Health Workers, Federal Prisoners Among the Most Affected by COVID-19 | Instant News


On Monday, April 6, Santa Barbara County reported 192 confirmed COVID-19 cases. In that total there are two large and very different groups: front-line health workers and federal middle-security prisoners.

Regional officials announced this afternoon that 37 health workers had tested positive for the virus since crossing the Santa Barbara border three weeks ago. Many have recovered, and some are still recovering, they said. Citing privacy laws, they do not offer further details.

At the US Penitentiary, Lompoc, better known as USP Lompoc, 23 inmates and five staff members are now tested positive for COVID-19. That is an increase from 14 inmates and two staff members reported on Friday. This cluster is the only outbreak of the Santa Barbara County in a community facility, said Director of Public Health Dr. Van Do-Reynoso.

The Prison Bureau operates 22 correctional facilities throughout the United States. Only one – FCI Butner Medium I in North Carolina – reported more cases of COVID-19 than Lompoc. District health officials say they are working with federal agents on isolation and care protocols. Sources familiar with the situation said that staff had just received basic protective equipment.

Do-Reynoso admitted very high number about cases in northern Santa Barbara County, including 53 in the City of Santa Maria; 37 in Lompoc City and in the Mission Hills and Vandenberg Villages; and 22 in the Orcutt community. (A combination of 28 inmates and prison guards cases are folded into Lompoc figures.) Do-Reynoso said his department is stepping up efforts to reach bilingual outreach in these areas, especially as the weekend holidays draw nearer.

Dr. Henning Ansorg, district public health officer, said among 192 infected people (116 men, 75 women, and one unknown), 34 received treatment at the hospital, with 19 in the intensive care unit. Two people have died of the virus. Both are in their 60s and have underlying medical conditions, Ansorg said.

Ansorg also stressed that the number of confirmed cases, although increasing, still did not reflect the true spread of the virus to the whole community. Consider it everywhere, he said, and act accordingly. Stay home and only carry out errands if absolutely necessary. If you have to go out, plan ahead, minimize your trip, and wear a face mask. And if you need fresh air, get it in your own environment.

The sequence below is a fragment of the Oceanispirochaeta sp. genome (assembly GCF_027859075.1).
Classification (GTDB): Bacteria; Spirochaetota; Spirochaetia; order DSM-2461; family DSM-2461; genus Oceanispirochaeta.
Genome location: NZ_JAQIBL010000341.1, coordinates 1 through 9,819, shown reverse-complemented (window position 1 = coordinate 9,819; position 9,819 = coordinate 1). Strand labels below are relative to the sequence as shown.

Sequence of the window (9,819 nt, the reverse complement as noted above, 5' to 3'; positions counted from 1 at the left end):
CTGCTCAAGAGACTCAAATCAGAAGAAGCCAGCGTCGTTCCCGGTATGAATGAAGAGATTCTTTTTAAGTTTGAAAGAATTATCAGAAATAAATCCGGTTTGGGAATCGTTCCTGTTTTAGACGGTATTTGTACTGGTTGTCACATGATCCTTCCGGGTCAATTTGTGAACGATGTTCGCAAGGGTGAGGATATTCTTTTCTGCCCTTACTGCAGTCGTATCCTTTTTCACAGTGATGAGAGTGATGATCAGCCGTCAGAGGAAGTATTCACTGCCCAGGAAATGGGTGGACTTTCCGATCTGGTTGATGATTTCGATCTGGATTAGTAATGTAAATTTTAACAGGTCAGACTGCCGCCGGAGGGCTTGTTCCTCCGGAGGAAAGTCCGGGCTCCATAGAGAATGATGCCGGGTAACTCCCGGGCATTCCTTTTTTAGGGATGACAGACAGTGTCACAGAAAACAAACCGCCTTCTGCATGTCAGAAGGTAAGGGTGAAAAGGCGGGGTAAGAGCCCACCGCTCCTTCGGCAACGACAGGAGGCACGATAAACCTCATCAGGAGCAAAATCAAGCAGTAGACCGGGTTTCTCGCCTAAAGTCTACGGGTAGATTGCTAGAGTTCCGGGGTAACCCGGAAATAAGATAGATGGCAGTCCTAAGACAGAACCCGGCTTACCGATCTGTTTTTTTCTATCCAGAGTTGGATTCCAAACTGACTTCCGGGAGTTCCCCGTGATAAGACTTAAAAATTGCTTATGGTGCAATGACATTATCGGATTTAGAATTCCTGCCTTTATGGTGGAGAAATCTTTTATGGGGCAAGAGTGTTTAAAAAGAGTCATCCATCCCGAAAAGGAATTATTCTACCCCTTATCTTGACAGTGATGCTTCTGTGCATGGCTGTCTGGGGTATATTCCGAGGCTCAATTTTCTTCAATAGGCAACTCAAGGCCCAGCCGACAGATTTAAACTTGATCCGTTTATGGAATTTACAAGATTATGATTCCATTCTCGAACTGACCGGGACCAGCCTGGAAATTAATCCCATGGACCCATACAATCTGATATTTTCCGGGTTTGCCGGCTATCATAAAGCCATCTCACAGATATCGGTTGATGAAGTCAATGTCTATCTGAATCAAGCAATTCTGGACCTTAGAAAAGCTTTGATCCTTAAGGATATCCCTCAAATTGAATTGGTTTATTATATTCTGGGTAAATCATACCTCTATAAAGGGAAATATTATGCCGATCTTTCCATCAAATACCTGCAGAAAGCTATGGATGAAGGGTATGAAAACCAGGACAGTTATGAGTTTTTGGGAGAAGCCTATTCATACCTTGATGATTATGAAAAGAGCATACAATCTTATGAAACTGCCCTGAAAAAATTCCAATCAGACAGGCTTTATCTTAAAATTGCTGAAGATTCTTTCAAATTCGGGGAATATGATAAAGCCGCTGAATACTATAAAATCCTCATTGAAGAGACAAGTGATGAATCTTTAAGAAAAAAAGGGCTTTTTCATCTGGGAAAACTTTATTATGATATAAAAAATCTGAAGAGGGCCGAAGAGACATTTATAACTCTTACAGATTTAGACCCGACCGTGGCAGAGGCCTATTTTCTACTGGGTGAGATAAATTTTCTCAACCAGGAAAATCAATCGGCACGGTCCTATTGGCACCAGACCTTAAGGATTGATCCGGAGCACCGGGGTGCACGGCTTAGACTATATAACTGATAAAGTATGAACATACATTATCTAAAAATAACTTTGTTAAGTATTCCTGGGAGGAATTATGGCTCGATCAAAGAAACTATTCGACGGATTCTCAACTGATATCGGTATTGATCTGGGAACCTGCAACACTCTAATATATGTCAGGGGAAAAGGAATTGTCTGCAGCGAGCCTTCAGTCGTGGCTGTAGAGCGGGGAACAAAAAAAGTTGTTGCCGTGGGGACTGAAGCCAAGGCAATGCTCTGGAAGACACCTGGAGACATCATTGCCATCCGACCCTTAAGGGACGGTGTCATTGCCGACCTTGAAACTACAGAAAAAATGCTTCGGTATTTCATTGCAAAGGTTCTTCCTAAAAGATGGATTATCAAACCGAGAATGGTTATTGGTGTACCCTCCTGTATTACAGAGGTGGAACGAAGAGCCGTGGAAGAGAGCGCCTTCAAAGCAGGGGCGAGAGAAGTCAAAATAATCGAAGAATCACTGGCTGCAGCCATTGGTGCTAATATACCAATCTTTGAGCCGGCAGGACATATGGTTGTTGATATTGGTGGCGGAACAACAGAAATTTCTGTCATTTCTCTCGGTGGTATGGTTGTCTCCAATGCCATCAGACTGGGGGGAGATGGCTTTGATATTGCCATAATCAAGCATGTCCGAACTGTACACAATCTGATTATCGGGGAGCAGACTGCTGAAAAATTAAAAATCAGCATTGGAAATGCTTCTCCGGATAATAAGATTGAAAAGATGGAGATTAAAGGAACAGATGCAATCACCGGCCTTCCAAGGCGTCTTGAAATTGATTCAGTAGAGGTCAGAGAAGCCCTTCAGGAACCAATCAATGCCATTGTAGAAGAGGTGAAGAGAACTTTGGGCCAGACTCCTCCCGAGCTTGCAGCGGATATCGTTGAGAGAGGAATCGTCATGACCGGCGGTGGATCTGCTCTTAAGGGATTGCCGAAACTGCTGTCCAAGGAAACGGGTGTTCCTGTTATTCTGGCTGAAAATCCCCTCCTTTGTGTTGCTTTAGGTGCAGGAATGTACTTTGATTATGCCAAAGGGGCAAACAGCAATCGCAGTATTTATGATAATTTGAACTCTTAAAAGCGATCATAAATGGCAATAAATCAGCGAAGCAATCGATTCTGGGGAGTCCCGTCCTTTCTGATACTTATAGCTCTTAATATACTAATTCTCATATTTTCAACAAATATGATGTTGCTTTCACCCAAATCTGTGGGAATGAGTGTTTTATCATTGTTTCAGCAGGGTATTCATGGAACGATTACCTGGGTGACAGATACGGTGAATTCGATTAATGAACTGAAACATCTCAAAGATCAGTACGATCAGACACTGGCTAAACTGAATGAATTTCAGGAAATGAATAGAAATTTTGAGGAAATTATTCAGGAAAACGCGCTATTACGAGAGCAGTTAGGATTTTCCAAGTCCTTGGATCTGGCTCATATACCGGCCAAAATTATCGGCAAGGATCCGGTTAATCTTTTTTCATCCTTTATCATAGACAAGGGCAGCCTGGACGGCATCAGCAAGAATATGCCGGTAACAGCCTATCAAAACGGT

But Ansorg also has some optimistic comments. “We are now on Day 18 of the governor’s all-state residence orders, and I am encouraged to see the first indication that there is a slight slowdown in anticipated new infections,” he said. “This is still very early in our efforts to maintain physical distance, but this initial indicator really gives me hope that we will be able to achieve our goal of slowing the progression of this infection.”

Stewart Comer says Santa Barbara continues to expand its testing capabilities, and can now carry out up to 80-90 COVID-19 tests per day. “Positive rates” hovered around 6-8 percent, which was in line with expectations, he said.

Superintendent Gregg Hart acknowledged the upcoming religious holidays Easter, Easter and Ramadan later this month. It is very important that residents resist the urge to gather with friends and relatives, he said, and instead do what they can to observe each other over the telephone or via video chat. Hart also urged continuous persistence with physical distance. This can be a challenge in the aisles of grocery stores, “but slow down, and do the best you can,” he said.

“The coming weeks will be very difficult because we all experience collective sadness and anxiety about the impact of COVID-19 on our neighbors and the place we call home,” Hart said. “Although it will not be easy, we must remain strong and support each other during this emergency.”



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